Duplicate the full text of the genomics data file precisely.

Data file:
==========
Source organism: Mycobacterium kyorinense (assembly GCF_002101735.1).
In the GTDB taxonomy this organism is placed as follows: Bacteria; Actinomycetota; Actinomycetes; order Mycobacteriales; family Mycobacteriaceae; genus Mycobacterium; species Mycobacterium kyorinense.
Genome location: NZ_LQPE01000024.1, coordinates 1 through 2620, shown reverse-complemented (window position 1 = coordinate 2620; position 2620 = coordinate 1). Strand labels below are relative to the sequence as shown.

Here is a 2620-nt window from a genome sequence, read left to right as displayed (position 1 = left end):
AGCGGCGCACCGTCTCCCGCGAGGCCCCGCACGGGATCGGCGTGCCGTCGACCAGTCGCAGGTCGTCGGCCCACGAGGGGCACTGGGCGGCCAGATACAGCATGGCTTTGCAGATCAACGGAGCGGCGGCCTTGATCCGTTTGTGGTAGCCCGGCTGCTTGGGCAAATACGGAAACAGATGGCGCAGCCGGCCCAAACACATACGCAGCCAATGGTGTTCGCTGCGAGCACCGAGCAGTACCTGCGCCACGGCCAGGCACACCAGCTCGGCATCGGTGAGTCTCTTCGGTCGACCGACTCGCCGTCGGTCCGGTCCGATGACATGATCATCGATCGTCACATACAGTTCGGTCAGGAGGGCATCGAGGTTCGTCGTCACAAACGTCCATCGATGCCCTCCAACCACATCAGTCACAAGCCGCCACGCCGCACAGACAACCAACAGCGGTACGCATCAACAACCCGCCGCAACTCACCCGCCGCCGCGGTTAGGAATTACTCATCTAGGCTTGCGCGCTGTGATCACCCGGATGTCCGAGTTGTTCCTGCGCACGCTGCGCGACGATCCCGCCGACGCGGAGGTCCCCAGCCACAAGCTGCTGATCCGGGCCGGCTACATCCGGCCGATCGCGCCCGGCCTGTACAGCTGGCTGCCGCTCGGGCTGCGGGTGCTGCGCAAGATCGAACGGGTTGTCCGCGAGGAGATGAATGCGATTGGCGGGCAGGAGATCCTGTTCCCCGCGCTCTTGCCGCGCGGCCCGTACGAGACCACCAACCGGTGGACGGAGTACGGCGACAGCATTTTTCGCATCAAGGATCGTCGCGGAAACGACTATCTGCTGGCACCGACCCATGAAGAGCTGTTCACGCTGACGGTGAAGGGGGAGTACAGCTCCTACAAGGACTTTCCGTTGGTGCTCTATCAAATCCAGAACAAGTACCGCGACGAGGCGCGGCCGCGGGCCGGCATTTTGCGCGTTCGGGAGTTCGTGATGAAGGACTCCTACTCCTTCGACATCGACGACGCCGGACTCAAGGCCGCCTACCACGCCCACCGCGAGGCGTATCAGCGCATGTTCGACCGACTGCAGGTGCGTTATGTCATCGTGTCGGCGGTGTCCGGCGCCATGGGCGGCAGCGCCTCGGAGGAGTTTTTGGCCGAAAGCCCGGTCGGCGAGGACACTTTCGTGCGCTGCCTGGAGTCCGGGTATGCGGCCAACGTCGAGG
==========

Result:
Source organism: Mycobacterium kyorinense (assembly GCF_002101735.1).
In the GTDB taxonomy this organism is placed as follows: Bacteria; Actinomycetota; Actinomycetes; order Mycobacteriales; family Mycobacteriaceae; genus Mycobacterium; species Mycobacterium kyorinense.
Genome location: NZ_LQPE01000024.1, coordinates 1 through 2620, shown reverse-complemented (window position 1 = coordinate 2620; position 2620 = coordinate 1). Strand labels below are relative to the sequence as shown.

Here is a 2620-nt window from a genome sequence, read left to right as displayed (position 1 = left end):
AGCGGCGCACCGTCTCCCGCGAGGCCCCGCACGGGATCGGCGTGCCGTCGACCAGTCGCAGGTCGTCGGCCCACGAGGGGCACTGGGCGGCCAGATACAGCATGGCTTTGCAGATCAACGGAGCGGCGGCCTTGATCCGTTTGTGGTAGCCCGGCTGCTTGGGCAAATACGGAAACAGATGGCGCAGCCGGCCCAAACACATACGCAGCCAATGGTGTTCGCTGCGAGCACCGAGCAGTACCTGCGCCACGGCCAGGCACACCAGCTCGGCATCGGTGAGTCTCTTCGGTCGACCGACTCGCCGTCGGTCCGGTCCGATGACATGATCATCGATCGTCACATACAGTTCGGTCAGGAGGGCATCGAGGTTCGTCGTCACAAACGTCCATCGATGCCCTCCAACCACATCAGTCACAAGCCGCCACGCCGCACAGACAACCAACAGCGGTACGCATCAACAACCCGCCGCAACTCACCCGCCGCCGCGGTTAGGAATTACTCATCTAGGCTTGCGCGCTGTGATCACCCGGATGTCCGAGTTGTTCCTGCGCACGCTGCGCGACGATCCCGCCGACGCGGAGGTCCCCAGCCACAAGCTGCTGATCCGGGCCGGCTACATCCGGCCGATCGCGCCCGGCCTGTACAGCTGGCTGCCGCTCGGGCTGCGGGTGCTGCGCAAGATCGAACGGGTTGTCCGCGAGGAGATGAATGCGATTGGCGGGCAGGAGATCCTGTTCCCCGCGCTCTTGCCGCGCGGCCCGTACGAGACCACCAACCGGTGGACGGAGTACGGCGACAGCATTTTTCGCATCAAGGATCGTCGCGGAAACGACTATCTGCTGGCACCGACCCATGAAGAGCTGTTCACGCTGACGGTGAAGGGGGAGTACAGCTCCTACAAGGACTTTCCGTTGGTGCTCTATCAAATCCAGAACAAGTACCGCGACGAGGCGCGGCCGCGGGCCGGCATTTTGCGCGTTCGGGAGTTCGTGATGAAGGACTCCTACTCCTTCGACATCGACGACGCCGGACTCAAGGCCGCCTACCACGCCCACCGCGAGGCGTATCAGCGCATGTTCGACCGACTGCAGGTGCGTTATGTCATCGTGTCGGCGGTGTCCGGCGCCATGGGCGGCAGCGCCTCGGAGGAGTTTTTGGCCGAAAGCCCGGTCGGCGAGGACACTTTCGTGCGCTGCCTGGAGTCCGGGTATGCGGCCAACGTCGAGG